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I'm stuck at this. How is RHS rearranged? Is it a change of index?

$$ \sum_{n=1}^{2N} \frac{1}{n} - \sum_{n=1}^{N} \frac{1}{n} = \sum_{n=N+1}^{2N} \frac{1}{n} $$

I'm stuck here:

$$ \sum_{n=1}^{2N} \frac{1}{n} = \frac{1}{1}+\frac{1}{2}+\frac{1}{3}+\dots+ \frac{1}{2N} $$ $$ \sum_{n=1}^{N} \frac{1}{n} =\frac{1}{1}+\frac{1}{2}+\frac{1}{3}+\dots+ \frac{1}{N} $$ $$ \frac{1}{1}+\frac{1}{2}+\frac{1}{3}+\dots+\frac{1}{2N}-(\frac{1}{1}+\frac{1}{2}+\frac{1}{3}+\dots+ \frac{1}{N})= \frac{1}{2N}-\frac{1}{N}=\frac{-1}{2N} $$ Thanks!

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    $\begingroup$ Your subtraction has to be wrong. You take $N$ terms away from $2N$ terms. How come you are only left with two? $\endgroup$ – almagest May 28 '16 at 16:45
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    $\begingroup$ Your very last equation is nonsense - you're leaving out the terms that are hidden by the $\dots$. $(1+1/2+1/3+1/4+1/5+1/6)-(1+1/2+1/3)=(1/4+1/5+1/6)$. $\endgroup$ – David C. Ullrich May 28 '16 at 16:46
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    $\begingroup$ You made a trivial mistake. "Dots" don't represent the same number of terms in the two places! $\endgroup$ – guestDiego May 28 '16 at 16:47
  • $\begingroup$ Remember that $\frac{1}{2N}$ is not the next term, it is $N$ terms later than $\frac{1}{N}$. The term after $\frac{1}{N}$ is $\frac{1}{N+1}$. $\endgroup$ – Michael Burr May 28 '16 at 17:03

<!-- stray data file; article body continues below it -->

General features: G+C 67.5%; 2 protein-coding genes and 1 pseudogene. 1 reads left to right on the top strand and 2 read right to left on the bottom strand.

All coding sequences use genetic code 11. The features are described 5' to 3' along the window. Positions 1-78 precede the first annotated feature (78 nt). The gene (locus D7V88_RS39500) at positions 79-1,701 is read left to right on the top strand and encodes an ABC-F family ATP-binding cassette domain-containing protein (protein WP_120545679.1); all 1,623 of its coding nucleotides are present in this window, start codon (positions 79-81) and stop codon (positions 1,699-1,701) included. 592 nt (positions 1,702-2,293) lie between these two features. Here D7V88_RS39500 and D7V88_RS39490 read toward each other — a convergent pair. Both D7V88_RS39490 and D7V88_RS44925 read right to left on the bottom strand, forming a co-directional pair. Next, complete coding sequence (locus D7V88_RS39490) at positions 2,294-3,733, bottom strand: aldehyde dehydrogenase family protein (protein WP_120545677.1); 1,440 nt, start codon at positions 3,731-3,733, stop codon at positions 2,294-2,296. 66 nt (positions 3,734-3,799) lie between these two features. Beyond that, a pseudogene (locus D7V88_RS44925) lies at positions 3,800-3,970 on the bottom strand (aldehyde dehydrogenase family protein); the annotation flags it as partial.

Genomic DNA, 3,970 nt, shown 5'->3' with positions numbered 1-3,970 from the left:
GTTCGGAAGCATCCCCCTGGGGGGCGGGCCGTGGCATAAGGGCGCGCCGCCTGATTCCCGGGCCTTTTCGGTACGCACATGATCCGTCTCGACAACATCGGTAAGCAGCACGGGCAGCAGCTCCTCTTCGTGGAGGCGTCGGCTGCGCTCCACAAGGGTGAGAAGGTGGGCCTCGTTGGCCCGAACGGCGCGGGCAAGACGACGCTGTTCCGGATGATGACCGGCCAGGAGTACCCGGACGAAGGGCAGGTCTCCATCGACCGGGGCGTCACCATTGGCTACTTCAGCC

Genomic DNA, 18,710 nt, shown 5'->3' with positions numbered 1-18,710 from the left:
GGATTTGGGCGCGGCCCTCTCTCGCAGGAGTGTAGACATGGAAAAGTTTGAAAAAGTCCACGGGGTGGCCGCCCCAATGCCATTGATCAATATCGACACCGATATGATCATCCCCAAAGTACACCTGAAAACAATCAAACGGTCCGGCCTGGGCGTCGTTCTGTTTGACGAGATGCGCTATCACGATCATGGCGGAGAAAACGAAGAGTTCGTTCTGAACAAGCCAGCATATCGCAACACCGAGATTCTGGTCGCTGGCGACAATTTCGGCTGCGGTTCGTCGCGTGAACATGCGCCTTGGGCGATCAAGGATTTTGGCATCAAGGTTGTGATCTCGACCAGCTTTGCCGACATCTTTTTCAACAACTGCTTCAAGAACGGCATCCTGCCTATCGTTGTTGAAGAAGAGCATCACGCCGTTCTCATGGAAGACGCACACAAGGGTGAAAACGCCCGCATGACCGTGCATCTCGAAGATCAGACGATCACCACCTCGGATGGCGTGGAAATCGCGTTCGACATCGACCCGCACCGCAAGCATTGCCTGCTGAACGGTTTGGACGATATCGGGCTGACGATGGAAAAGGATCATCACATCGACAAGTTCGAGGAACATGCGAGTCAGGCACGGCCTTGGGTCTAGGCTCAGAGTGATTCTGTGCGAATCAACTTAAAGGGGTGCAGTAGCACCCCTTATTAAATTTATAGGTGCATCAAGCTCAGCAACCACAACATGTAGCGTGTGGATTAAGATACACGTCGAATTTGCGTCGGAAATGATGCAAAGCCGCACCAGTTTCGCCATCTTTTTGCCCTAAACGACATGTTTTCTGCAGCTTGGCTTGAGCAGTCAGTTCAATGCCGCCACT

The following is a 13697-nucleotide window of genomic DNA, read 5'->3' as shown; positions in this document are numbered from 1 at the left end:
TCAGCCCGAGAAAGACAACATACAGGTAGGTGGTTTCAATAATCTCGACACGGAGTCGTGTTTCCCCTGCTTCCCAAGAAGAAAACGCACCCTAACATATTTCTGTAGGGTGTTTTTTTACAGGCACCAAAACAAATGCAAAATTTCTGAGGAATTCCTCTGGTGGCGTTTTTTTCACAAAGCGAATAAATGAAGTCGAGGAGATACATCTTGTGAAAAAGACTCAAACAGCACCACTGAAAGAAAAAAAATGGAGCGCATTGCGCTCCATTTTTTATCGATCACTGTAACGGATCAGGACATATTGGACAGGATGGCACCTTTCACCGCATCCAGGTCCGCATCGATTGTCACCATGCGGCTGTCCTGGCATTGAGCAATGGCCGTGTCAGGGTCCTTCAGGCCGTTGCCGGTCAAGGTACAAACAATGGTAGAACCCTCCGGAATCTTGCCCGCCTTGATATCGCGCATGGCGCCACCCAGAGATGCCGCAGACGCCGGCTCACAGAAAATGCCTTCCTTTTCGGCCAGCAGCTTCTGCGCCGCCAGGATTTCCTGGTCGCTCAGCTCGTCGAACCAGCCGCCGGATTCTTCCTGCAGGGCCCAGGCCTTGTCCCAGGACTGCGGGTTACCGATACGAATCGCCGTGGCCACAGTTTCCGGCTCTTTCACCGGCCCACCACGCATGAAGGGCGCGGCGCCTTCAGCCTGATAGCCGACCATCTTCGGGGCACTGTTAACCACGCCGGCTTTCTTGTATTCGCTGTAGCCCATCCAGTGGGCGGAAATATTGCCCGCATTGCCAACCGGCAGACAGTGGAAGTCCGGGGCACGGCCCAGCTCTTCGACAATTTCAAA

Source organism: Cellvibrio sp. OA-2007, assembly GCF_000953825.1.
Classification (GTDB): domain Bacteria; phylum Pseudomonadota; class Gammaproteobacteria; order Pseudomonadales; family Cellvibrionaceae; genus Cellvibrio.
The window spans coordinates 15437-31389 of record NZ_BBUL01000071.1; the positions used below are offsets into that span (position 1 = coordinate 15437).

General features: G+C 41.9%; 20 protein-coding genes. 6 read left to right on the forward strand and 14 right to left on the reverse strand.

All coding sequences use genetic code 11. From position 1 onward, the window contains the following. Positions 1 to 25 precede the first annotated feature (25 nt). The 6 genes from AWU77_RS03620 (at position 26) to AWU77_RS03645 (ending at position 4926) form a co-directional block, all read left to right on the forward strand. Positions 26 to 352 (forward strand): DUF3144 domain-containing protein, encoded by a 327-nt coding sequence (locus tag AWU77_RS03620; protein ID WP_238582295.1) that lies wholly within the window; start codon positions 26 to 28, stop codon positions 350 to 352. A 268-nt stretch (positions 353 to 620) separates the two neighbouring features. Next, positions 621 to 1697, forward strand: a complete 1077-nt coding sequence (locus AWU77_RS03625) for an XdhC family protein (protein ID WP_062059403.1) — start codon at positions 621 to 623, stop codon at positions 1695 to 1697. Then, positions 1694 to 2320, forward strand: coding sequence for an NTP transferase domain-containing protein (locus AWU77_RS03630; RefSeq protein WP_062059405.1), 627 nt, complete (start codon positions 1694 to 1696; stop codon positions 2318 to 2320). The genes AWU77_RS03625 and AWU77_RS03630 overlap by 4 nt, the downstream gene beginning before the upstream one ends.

• $\begingroup$ So this is the right expansion? $ \sum_{n=1}^{2N} \frac{1}{n} = \frac{1}{1}+\frac{1}{2}+\frac{1}{3}+\dots+\frac{1}{N-1}+\frac{1}{N}+\frac{1}{N+1}+\frac{1}{N+2}+\dots+\frac{1}{2N} $. And $ \frac{1}{1}+\frac{1}{2}+\frac{1}{3}+\dots+\frac{1}{N-1}+\frac{1}{N}$ is canceled out by $\sum_{n=1}^{N} \frac{1}{n}$? $\endgroup$ – JDoeDoe May 28 '16 at 18:19
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You can also simply derive it from the sigma-notation. You have that $$\sum\limits_{n=1}^{2N}\frac1n = \sum\limits_{n=1}^N\frac1n + \sum\limits_{n=N+1}^{2N}\frac1n, $$ and hence $$\require{cancel}\sum\limits_{n=1}^{2N}\frac1n - \sum\limits_{n=1}^{N}\frac1n = \left(\cancel{\sum\limits_{n=1}^N\frac1n} + \sum\limits_{n=N+1}^{2N}\frac1n\right)- \cancel{\sum\limits_{n=1}^{N}\frac1n} = \sum\limits_{n=N+1}^{2N}\frac1n. $$

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Your reorder is wrong. See here: $$ \sum_{n=1}^{2N} \frac{1}{n} - \sum_{n=1}^{N} \frac{1}{n}= \frac{1}{1}+\frac{1}{2}+\frac{1}{3}+\dots+\frac{1}{2N}-\left(\frac{1}{1}+\frac{1}{2}+\frac{1}{3}+\dots+ \frac{1}{N}\right)= $$ $$= \left(\frac{1}{1}-\frac{1}{1}\right)+\left(\frac{1}{2}-\frac{1}{2}\right)+\cdots+\left(\frac{1}{N}-\frac{1}{N}\right)+\frac{1}{N+1}+\frac{1}{N+2}+\cdots+\frac{1}{2N}= \sum_{n=N+1}^{2N}\frac{1}{n} $$

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This is what it should be like:

$$\sum_{n=1}^{2N} \frac{1}{n}- \sum_{n=1}^{N} \frac{1}{n}$$ $$= \left(\frac{1}{1}+\frac{1}{2}+\frac{1}{3}+\dots+ \frac{1}{2N}\right) -\left(\frac{1}{1}+\frac{1}{2}+\frac{1}{3}+\dots+ \frac{1}{N}\right)$$ $$=\frac{1}{N+1}+\frac{1}{N+2}+\frac{1}{N+3}+\dots+ \frac{1}{2N}$$ $$=\sum_{n=N+1}^{2N} \frac{1}{n}$$

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  • $\begingroup$ Thanks, now I get it. However, is it even possible to rewrite it with change of index in LHS? $\endgroup$ – JDoeDoe May 28 '16 at 17:16

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